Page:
Caspofungin for prevention of intra-abdominal candidiasis in high-risk surgical patients

Senn, Laurence ; Eggimann, Philippe ; Ksontini, Riadh ; Pascual, Andres ; Demartines, Nicolas ; Bille, Jacques ; Calandra, Thierry ; Marchetti, Oscar

In: Intensive Care Medicine, 2009, vol. 35, no. 5, p. 903-908

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    Summary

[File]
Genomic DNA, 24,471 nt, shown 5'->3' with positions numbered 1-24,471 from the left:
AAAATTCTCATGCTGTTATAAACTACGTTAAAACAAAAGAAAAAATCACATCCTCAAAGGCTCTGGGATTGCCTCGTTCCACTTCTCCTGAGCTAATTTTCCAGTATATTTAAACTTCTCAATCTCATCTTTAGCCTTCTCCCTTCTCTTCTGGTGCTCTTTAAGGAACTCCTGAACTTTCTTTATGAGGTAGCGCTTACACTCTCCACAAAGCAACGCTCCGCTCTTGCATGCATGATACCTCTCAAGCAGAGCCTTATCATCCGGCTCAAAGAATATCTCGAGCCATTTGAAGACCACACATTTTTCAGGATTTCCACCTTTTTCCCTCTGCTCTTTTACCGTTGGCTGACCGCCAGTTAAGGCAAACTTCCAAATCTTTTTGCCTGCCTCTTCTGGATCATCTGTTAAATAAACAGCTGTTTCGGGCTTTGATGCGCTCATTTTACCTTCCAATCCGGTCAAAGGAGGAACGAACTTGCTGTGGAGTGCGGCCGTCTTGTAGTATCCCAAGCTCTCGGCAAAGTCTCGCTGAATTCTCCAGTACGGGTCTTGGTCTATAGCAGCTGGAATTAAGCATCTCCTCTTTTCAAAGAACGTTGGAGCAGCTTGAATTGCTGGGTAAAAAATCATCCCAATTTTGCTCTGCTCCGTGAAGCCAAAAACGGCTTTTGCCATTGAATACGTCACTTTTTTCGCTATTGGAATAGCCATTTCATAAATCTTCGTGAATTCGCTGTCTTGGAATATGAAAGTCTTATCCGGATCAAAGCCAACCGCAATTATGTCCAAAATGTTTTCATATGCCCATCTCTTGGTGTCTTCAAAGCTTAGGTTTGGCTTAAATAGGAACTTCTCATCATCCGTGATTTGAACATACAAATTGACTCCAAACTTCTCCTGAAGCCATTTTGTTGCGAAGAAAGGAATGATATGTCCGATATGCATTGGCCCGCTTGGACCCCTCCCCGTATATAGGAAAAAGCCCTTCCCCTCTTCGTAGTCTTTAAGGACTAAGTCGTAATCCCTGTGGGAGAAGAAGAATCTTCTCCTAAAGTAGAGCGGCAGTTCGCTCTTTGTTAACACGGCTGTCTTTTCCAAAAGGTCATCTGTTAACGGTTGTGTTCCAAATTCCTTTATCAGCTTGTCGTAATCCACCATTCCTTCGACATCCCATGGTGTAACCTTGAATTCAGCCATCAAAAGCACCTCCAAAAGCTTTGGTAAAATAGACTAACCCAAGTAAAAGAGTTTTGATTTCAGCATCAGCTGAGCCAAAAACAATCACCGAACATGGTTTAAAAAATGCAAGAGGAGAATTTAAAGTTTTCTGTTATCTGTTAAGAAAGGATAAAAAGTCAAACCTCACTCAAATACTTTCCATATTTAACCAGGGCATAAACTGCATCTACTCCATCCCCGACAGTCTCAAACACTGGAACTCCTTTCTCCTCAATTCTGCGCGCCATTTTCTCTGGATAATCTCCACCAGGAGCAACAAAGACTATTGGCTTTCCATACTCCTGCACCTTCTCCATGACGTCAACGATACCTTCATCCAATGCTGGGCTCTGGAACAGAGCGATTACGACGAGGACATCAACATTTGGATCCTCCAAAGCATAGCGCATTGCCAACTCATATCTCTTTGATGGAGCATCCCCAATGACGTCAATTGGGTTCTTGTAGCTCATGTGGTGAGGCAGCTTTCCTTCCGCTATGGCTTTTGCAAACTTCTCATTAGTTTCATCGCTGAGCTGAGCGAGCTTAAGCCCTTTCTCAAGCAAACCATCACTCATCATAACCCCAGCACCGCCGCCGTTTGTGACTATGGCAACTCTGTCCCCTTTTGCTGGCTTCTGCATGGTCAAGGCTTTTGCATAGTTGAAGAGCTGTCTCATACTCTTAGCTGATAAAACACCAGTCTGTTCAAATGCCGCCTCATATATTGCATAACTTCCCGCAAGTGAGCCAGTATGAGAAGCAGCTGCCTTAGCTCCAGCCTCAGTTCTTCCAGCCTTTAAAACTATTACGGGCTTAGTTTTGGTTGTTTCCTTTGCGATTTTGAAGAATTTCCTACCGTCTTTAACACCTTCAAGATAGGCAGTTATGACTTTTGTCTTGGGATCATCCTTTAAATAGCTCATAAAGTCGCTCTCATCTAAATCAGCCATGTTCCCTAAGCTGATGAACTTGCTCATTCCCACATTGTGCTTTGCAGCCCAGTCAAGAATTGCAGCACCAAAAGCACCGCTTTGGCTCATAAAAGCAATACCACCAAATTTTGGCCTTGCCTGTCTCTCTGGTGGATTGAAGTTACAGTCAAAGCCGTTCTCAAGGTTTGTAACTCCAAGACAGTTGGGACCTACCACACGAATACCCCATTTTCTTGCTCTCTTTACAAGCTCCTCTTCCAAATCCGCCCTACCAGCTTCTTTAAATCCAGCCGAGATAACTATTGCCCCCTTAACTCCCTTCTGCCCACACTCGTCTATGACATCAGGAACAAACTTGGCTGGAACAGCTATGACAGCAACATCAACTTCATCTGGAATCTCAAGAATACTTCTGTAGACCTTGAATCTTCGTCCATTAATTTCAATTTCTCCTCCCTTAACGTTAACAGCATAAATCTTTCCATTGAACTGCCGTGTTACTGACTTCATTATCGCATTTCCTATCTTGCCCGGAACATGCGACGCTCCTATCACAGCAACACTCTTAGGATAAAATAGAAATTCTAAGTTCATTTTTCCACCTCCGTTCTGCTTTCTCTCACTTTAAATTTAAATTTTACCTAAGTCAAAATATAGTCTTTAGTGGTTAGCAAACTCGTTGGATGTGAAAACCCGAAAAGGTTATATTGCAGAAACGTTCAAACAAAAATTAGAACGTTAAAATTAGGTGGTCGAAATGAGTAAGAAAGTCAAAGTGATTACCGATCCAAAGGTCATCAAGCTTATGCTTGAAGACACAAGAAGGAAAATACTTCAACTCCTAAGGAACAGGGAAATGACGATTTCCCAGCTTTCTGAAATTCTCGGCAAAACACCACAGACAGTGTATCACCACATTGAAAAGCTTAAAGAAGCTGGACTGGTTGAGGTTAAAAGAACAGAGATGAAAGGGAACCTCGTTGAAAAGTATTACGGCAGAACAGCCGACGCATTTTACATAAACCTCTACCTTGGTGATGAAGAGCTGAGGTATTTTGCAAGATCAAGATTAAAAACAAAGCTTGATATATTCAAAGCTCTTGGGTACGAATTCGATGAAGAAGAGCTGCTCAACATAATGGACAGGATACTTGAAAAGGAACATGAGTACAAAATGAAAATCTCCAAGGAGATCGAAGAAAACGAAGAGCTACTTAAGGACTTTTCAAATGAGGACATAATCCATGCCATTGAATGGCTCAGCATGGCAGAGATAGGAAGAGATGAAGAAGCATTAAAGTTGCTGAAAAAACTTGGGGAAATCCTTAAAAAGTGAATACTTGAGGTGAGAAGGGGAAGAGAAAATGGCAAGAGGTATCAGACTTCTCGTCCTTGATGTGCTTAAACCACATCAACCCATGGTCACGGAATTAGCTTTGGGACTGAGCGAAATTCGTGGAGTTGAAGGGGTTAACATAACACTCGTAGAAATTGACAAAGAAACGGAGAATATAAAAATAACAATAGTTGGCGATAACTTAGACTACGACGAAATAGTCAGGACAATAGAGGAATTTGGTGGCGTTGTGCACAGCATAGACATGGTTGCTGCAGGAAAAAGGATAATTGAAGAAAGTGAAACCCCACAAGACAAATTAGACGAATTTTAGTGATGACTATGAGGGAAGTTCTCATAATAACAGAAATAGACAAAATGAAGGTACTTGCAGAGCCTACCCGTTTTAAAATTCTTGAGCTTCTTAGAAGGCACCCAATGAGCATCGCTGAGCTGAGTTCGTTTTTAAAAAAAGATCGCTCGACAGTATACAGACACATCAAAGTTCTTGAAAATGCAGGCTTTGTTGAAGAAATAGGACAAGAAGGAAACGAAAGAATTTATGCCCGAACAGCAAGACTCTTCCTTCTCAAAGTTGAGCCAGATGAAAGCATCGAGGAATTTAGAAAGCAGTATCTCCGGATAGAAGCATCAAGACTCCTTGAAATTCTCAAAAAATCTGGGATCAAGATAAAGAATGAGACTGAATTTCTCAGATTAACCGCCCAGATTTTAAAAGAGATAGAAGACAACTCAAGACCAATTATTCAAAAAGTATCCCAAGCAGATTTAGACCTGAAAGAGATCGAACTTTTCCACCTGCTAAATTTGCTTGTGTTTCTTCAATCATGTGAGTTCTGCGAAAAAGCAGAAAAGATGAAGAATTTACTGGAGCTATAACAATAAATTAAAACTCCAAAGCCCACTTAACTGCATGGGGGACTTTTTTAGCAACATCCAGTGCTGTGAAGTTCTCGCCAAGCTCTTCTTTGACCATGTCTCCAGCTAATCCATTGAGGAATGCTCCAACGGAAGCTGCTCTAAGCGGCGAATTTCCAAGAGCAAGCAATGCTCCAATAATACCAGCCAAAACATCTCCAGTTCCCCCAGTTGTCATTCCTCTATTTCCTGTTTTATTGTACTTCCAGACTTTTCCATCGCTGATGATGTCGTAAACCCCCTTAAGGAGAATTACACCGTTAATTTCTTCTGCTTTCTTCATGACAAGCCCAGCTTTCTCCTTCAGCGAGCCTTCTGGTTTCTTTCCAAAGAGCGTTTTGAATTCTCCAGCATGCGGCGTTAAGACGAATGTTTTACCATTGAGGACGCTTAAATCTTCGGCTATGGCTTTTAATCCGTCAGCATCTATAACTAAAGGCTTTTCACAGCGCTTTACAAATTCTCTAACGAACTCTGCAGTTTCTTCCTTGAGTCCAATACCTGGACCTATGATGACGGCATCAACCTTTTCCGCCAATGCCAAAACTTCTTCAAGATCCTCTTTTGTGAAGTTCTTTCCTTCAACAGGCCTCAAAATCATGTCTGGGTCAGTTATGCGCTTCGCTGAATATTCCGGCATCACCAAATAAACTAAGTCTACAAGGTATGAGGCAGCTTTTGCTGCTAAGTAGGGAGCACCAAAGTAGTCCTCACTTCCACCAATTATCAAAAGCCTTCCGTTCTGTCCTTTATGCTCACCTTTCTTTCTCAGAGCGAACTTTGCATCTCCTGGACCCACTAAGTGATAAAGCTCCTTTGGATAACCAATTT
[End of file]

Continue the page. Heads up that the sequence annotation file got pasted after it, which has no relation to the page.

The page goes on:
Purpose: Thirty to forty percent of patients with recurrent gastrointestinal perforation/anastomotic leakage or acute necrotizing pancreatitis develop intra-abdominal invasive candidiasis (IC). A corrected Candida colonization index (CCI) ≥0.4 is a powerful predictor of IC. Fluconazole prevents intra-abdominal IC in this setting, but azole-resistant Candida species are emerging. The aim of this study was to explore the efficacy and safety of caspofungin for prevention of intra-abdominal IC in high-risk surgical patients. Methods: Prospective non-comparative single-center study in consecutive adult surgical patients with recurrent gastrointestinal perforation/anastomotic leakage or acute necrotizing pancreatitis. Preventive caspofungin therapy (70mg, then 50mg/day) was given until resolution of the surgical condition. Candida colonization index and CCI, occurrence of intra-abdominal IC and adverse events were monitored. Results: Nineteen patients were studied: 16 (84%) had recurrent gastrointestinal perforation/anastomotic leakage and 3 (16%) acute necrotizing pancreatitis. The median duration of preventive caspofungin therapy was 16days (range 4-46). The colonization index decreased significantly during study therapy, and the CCI remained <0.4 in all patients. Caspofungin was successful for prevention of intra-abdominal IC in 18/19 patients (95%, 1 breakthrough IC 5days after inclusion). No drug-related adverse event requiring caspofungin discontinuation occurred. Conclusion: Caspofungin may be efficacious and safe for prevention of intra-abdominal candidiasis in high-risk surgical patients. This needs to be further investigated in randomized trials